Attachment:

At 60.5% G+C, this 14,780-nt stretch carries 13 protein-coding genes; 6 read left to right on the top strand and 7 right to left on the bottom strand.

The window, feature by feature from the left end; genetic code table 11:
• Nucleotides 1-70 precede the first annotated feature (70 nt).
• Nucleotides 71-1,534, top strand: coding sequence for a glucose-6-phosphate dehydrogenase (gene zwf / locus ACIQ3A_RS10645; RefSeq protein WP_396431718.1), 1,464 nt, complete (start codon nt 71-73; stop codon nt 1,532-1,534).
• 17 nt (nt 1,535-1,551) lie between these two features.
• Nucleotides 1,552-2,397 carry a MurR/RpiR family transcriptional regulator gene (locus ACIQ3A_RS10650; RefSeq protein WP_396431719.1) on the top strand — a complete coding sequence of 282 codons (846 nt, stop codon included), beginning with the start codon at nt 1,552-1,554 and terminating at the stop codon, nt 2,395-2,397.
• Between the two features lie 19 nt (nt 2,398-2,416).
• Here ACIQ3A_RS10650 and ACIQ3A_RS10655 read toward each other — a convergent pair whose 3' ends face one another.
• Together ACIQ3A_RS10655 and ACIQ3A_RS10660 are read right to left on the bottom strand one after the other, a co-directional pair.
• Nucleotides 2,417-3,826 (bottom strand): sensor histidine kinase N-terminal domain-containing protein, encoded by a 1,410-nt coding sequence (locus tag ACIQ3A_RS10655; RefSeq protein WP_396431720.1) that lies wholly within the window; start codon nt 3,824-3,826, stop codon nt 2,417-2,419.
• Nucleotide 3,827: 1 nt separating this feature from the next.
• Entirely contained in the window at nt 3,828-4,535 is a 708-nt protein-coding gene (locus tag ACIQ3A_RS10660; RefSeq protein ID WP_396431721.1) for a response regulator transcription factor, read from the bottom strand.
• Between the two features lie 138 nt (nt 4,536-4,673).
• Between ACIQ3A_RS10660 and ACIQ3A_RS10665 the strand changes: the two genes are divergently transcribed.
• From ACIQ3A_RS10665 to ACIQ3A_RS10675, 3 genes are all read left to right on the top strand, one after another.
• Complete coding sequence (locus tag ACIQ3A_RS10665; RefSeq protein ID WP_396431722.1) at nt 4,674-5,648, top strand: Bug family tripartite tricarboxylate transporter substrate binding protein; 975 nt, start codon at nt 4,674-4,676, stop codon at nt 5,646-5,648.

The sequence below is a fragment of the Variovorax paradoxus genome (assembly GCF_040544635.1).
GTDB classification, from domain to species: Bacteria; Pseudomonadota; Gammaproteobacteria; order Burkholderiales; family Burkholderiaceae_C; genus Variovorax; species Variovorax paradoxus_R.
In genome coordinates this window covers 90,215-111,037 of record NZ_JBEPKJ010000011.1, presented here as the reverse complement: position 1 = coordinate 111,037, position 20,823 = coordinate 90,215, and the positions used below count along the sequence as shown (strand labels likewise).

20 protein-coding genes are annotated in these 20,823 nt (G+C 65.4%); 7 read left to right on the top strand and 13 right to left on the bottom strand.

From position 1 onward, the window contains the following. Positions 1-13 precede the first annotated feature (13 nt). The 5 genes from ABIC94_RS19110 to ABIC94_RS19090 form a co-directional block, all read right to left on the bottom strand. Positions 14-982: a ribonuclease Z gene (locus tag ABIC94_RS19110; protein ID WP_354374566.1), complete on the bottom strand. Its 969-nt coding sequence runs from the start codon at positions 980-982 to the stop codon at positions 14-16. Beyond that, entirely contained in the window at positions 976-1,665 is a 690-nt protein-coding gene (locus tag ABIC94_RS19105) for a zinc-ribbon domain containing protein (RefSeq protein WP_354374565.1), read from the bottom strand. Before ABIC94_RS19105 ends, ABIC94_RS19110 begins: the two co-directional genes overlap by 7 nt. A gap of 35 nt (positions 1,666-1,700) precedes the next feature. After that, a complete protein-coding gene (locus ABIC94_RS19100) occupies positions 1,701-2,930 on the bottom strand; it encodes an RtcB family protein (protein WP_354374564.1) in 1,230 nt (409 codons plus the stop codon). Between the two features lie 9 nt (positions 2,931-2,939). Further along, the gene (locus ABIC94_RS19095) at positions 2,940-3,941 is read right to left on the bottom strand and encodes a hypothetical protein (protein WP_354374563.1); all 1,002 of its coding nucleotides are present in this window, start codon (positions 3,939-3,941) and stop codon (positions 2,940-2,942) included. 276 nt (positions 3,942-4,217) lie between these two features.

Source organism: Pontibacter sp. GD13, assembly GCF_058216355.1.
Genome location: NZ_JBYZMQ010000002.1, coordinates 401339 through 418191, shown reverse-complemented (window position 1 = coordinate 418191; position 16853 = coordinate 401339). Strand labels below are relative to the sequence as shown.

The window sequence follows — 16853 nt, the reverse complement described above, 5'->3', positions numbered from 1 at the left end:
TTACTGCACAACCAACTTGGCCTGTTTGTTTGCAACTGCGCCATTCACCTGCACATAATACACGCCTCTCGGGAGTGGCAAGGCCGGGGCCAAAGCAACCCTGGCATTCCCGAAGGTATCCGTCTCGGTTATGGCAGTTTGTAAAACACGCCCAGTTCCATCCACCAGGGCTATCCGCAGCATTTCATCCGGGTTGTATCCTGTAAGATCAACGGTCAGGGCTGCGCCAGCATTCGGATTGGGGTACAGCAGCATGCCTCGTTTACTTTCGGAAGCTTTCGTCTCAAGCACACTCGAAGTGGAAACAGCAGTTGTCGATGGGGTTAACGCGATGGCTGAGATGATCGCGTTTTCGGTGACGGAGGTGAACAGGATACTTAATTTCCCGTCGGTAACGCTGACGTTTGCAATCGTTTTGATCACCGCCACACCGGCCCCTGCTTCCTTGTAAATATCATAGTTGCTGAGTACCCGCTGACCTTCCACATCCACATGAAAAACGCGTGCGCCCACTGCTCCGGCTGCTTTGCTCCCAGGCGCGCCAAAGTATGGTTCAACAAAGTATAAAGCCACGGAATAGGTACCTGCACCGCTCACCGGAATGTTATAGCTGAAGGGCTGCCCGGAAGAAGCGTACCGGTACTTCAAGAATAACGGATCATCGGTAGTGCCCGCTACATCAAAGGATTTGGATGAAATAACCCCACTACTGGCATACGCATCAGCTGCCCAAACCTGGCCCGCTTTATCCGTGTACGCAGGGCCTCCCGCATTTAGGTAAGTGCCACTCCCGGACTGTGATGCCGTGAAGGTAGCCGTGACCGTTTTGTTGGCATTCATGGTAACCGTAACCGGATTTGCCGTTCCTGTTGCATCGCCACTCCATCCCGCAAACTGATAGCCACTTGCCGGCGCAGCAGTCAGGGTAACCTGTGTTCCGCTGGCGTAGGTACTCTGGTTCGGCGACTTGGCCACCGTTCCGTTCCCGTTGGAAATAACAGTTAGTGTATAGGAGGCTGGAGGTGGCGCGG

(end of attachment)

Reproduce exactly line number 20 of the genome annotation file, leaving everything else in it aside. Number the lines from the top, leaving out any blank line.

20 protein-coding genes are annotated in these 20,823 nt (G+C 65.4%); 7 read left to right on the top strand and 13 right to left on the bottom strand.